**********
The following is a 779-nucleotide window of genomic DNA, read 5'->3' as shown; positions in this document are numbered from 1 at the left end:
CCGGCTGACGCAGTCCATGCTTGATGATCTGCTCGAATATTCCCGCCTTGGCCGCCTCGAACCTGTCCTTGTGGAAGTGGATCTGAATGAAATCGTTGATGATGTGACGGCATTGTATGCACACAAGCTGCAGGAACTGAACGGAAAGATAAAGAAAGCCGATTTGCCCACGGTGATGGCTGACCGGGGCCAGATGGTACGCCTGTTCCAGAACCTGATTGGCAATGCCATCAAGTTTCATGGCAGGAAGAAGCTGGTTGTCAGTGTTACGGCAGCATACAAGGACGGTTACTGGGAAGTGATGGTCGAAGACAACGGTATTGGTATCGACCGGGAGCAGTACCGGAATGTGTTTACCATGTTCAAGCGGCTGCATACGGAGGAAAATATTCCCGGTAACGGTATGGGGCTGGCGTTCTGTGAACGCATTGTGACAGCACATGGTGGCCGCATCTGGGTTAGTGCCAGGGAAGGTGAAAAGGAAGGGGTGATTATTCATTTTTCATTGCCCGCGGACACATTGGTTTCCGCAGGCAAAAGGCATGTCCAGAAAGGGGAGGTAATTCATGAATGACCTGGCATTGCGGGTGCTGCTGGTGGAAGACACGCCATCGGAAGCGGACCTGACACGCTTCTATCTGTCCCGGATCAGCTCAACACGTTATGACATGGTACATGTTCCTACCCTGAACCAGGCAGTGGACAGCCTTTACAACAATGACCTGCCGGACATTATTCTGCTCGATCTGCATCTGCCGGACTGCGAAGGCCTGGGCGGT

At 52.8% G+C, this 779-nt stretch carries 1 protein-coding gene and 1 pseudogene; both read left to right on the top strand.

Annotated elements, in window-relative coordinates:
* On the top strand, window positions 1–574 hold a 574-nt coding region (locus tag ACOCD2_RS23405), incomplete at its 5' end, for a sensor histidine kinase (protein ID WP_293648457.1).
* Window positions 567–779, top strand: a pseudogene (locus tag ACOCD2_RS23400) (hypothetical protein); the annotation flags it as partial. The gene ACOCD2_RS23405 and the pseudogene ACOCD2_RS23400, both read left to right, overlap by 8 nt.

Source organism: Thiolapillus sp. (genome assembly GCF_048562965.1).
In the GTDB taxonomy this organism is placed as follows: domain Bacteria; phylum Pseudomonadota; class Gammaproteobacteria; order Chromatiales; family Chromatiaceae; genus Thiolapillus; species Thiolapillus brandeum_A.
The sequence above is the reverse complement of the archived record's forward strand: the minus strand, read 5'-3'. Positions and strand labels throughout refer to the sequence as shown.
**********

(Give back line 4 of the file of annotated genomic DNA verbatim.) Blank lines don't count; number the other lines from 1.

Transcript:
Annotated elements, in window-relative coordinates: